Deprecated: Methods with the same name as their class will not be constructors in a future version of PHP; plgContent123ContactForm has a deprecated constructor in /home/butlerma/public_html/howtoherbs.com/plugins/content/123contactform/123contactform.php on line 15

A simply delicious, quick and easy salmon recipe. Herb Crusted Salmon zips up a simple piece of fish into a special supper dish.

Imperative to this dish are shallots, do not substitute with onion as the flavour will be too strong. Shallots have a soft, sweetness that supports the dish rather than overwhelms.

Prep Time: 10 minutes
Cook Time: 20 minutes
Total Time: 30 minutes
Yield: Serves 4

Ingredients:

  • 150ml extra virgin olive oil
  • ½ teaspoon coriander seeds, crushed
  • 4-5 shallots, finely sliced into rings
  • 1 garlic clove, lightly crushed but still whole
  • 4 tbsp fresh flat leaf parsley, roughly chopped
  • 2 very ripe tomatoes, peeled, deseeded and finely chopped
  • 4 tbsp roughly chopped fresh flat leaf parsley
  • 1 lemon, zest and juice
  • For the oat crust:
  • 6 tbsp porridge oats
  • 2 tbsp medium oatmeal
  • 3 tbsp roughly chopped fresh chives
  • 1 free-range egg
  • 2 tbsp olive oil4 x 175g salmon fillets

Preparation:
Preheat the oven to 220C/425F/Gas 7.

  • First make the sauce base. Place the olive oil into a small pan over a low heat. Add the coriander seeds, shallots and garlic and cook gently for ten minutes without colouring. Remove the garlic clove from the sauce, then stir in the chopped tomatoes, a good squeeze of lemon juice (keeping some back for drizzling on the salmon) and 2 tbsp of the chopped parsley and set aside while you prepare the salmon.
  • To make the herb crust, place the oats, oatmeal, chives, the remaining parsley, 1 tablespoon of lemon zest and egg in a food processor and blitz for 20-30 seconds until damp and crumbly-looking.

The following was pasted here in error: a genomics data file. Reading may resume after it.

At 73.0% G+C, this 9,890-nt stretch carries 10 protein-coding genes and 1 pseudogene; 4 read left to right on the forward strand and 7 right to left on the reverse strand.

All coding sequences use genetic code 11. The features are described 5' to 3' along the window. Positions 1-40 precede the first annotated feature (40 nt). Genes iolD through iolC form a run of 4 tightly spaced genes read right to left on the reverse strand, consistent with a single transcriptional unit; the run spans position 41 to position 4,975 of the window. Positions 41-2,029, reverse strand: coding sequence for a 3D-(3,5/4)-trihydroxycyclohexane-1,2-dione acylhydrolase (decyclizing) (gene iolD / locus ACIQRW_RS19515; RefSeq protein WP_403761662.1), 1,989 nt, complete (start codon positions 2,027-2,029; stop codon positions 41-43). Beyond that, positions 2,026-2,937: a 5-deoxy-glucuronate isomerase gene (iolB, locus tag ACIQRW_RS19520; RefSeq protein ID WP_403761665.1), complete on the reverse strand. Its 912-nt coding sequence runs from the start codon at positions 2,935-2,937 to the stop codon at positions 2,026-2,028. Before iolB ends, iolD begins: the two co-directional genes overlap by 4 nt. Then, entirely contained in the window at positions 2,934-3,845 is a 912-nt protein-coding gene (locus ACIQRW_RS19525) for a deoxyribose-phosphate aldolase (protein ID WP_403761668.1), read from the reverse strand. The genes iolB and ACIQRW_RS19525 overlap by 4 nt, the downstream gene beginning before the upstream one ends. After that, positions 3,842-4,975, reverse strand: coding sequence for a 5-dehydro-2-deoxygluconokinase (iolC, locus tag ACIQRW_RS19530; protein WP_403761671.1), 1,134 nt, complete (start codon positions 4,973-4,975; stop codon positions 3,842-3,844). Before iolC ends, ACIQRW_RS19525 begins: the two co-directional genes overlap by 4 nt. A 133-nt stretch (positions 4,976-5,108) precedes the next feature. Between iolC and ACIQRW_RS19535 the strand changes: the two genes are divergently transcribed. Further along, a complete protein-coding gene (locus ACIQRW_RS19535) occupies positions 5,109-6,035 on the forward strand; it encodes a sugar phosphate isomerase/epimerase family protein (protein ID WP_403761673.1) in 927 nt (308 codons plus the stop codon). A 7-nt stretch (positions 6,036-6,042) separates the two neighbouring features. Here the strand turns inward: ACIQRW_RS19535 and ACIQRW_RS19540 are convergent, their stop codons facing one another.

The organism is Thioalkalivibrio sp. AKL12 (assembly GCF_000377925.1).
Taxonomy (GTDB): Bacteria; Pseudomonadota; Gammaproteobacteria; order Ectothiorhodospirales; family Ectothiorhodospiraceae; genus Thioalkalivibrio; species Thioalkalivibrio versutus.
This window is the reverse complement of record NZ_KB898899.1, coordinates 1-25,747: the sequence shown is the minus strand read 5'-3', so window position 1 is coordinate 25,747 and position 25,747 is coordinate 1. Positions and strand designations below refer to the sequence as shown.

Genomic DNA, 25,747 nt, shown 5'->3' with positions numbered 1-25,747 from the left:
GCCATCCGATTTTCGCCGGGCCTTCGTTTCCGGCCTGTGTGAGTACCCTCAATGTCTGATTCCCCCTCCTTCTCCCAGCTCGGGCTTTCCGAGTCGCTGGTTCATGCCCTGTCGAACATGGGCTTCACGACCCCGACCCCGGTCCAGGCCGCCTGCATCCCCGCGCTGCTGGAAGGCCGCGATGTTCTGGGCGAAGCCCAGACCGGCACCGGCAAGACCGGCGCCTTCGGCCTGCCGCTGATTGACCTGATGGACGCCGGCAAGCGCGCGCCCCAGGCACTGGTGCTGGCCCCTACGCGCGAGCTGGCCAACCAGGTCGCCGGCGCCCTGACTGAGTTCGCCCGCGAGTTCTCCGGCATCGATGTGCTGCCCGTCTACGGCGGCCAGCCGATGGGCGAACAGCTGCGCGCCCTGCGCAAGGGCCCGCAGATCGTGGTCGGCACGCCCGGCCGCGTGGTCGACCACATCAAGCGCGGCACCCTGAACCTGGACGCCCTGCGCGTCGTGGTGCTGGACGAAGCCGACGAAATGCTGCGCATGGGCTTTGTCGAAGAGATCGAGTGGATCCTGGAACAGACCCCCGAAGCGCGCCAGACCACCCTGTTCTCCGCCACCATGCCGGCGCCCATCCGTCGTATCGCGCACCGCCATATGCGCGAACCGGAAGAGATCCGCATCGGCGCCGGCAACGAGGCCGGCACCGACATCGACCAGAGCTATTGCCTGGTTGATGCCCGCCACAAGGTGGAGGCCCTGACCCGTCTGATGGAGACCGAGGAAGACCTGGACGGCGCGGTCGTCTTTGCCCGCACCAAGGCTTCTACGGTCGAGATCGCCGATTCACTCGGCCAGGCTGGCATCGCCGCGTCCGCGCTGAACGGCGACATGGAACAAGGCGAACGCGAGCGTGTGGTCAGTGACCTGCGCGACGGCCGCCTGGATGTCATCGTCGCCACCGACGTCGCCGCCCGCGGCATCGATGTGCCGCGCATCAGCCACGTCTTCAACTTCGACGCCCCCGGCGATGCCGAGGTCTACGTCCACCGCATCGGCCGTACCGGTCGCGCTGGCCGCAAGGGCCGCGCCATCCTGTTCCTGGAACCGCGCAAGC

• Next heat the oil in an ovenproof non-stick frying pan over a high heat. Season the salmon fillets and place into the hot pan, skinned side uppermost. Sear the salmon for one minute then turn over. Quickly press the herb mixture on top of the salmon, drizzle with lemon juice, then transfer to the oven and cook for 4-5 minutes (depending on thickness), until the salmon is just cooked through and the crust is golden and crisp.
  • When cooked remove from the oven and place a salmon steak onto each serving plate, spooning the sauce around. Serve with buttered new potatoes.

Also called laurel leaf or bay laurel, this aromatic herb comes from the evergreen bay laurel tree, native to the Mediterranean. Early Greeks and Romans attributed magical properties to the laurel leaf and it has long been a symbol of honor, celebration and triumph, as in "winning your laurels."

The two main varieties of bay leaves are Turkish (which has 1- to 2-inch-long oval leaves) and Californian (with narrow, 2- to 3-inch-long leaves). The Turkish bay leaves have a more subtle flavour than do the California variety. Bay leaves are used to flavour soups, stews, vegetables and meats. They're generally removed before serving. Overuse of this herb can make a dish bitter.

The kaffir lime tree produces small, pear-shaped citrus fruit with a skin that's bright yellow-green, bumpy and wrinkled. The glossy, dark green kaffir lime leaves, which are used in cooking, have a unique double shape and look like two leaves that are joined end to end.

From a plant native to southern Asia, this fragrant herb looks like a small, shiny lemon leaf and has a pungent curry fragrance. Its flavour is essential in a substantial percentage of East Indian fare. Choose those that are bright green, with no sign of yellowing or wilting. They can be refrigerated in an airtight container up to 2 weeks.

Narrow, pointed, dark green leaves distinguish this perennial aromatic herb known for its distinctive anise like flavour. Tarragon is widely used in classic French cooking for a variety of dishes including chicken, fish and vegetables, as well as many sauces, the best known being béarnaise. It's also an integral ingredient in various herbal combinations such as fines herbs. Care should be taken when using tarragon since its assertiveness can easily dominate other flavours.